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daily telegraph 31 jan 2002

Mad about the Boy

Charles Spencer reviews Taboo at The Venue

THESE are testing times for the British musical. The closure of Cats and Starlight Express not only marks the end of an era but highlights the fact that lamentably little fresh talent has followed in Andrew Lloyd Webber's wake.
More seriously still, the musical seems mired in the past. Why has Britain's strength as a producer of great pop and rock music had so little impact on tune-and-toe shows? And why are most new musicals in the West End aimed so squarely at middle-brow, middle-aged audiences?
Last year, the Pet Shop Boys tried to break the mould and came a cropper with the tacky, charmless Closer to Heaven. After that, I didn't hold out much hope for Boy George's Taboo, a nostalgic evocation of the New Romantic movement that briefly glittered in the Eighties, the decade that taste forgot.
In fact, Taboo is a genuine breakthrough, and, despite its flaws, deserves to succeed. Unlike Closer to Heaven, the show has heart as well as attitude, and, though Mark Davies's book is riddled with cliches, Boy George's music and lyrics are terrific, blessed with melody, wit and a yearning vulnerability.
The action is set in the flamboyant London club scene in which now largely forgotten characters, such as Steve Strange, Leigh Bowery, the micro-pop star Marilyn and Boy George briefly flourished. It was a world of narcissism and camp bitchery, strongly influenced by what David Bowie had been doing 10 years earlier, soundtracked by the now dated music of Spandau Ballet, Duran Duran and, of course, Boy George himself.
The producers have rightly realised that such a clique is unlikely to appeal to a wide audience, so, against the gay and decadent background of the clubbers, they have inserted a traditional boy-meets-girl story of cheesy predictability. The fresh-faced teenage hero Billy (Luke Evans) abandons dreary Bromley, determined to become a "face" on the London scene, and falls for Kim (Dianne Pilkington) who, beneath her goth warpaint, turns out to be a devastatingly pretty, touchingly vulnerable virgin. Needless to say, the course of true love doesn't run smooth.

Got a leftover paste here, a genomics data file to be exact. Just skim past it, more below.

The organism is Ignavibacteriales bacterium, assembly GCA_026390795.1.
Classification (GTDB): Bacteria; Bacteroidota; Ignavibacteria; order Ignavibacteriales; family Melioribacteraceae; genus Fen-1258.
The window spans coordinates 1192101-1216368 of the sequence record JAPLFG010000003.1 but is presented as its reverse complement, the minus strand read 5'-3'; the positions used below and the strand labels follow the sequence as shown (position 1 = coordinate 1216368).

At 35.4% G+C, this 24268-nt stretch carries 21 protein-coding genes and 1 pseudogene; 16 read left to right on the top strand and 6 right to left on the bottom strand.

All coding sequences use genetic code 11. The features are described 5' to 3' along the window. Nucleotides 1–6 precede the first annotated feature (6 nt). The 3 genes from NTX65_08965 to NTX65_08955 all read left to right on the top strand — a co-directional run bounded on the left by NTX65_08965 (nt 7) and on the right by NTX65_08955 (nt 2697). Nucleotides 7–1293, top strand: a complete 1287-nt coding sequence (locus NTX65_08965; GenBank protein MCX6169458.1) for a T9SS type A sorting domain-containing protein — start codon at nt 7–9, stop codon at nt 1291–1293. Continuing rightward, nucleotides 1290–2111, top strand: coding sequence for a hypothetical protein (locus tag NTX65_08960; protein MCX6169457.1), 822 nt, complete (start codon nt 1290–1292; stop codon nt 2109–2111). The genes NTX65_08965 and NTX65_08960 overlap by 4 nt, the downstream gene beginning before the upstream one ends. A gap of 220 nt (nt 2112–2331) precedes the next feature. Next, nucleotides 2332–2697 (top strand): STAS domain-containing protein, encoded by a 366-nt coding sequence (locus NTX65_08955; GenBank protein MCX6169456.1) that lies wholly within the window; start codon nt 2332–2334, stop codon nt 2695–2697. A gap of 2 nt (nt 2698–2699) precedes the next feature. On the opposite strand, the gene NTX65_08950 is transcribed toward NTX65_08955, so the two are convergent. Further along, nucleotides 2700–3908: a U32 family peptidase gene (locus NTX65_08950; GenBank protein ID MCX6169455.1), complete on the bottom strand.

It's corny, but it is also affecting, largely thanks to Boy George's score, which strikes me as the freshest, most promising debut in British musical theatre since Rice and Lloyd Webber came up with Joseph and the Amazing Technicolor Dreamcoat. Great tunes with strong hooks abound, ranging from power pop to deliciously maudlin teen ballads, and, though George reprises a couple of his biggest hits, the rest of the material is new.
Christopher Renshaw's production, in this atmospheric new venue in the crypt of a Catholic church, neatly combines divine decadence and a sense of the cruel transience of fame with the surprisingly old-fashioned moral you should be nice to your mum and true to your girl.
The excellent Euan Morton looks and sounds eerily like the young Boy George, and this gilded butterfly's decline into a heroin habit is genuinely distressing. Evans and Pilkington milk maximum pathos from the love interest and sing superbly, while Gemma Crave gets maximum value from some ballsy power ballads as Billy's mum.
Among the support, I particularly liked Matt Lucas as the appalling Bowery, who mercifully spares us his character's notorious on-stage enemas as he camps his way through the hilarious Brecht-Weillish anthem Ich Bin Kunst; Mark McGee as the engagingly absurd Marilyn; Drew Jaymson as a hilariously Welsh Steve Strange, and Paul Baker as the good-natured club organiser Philip Sallon.
The Boy done good.

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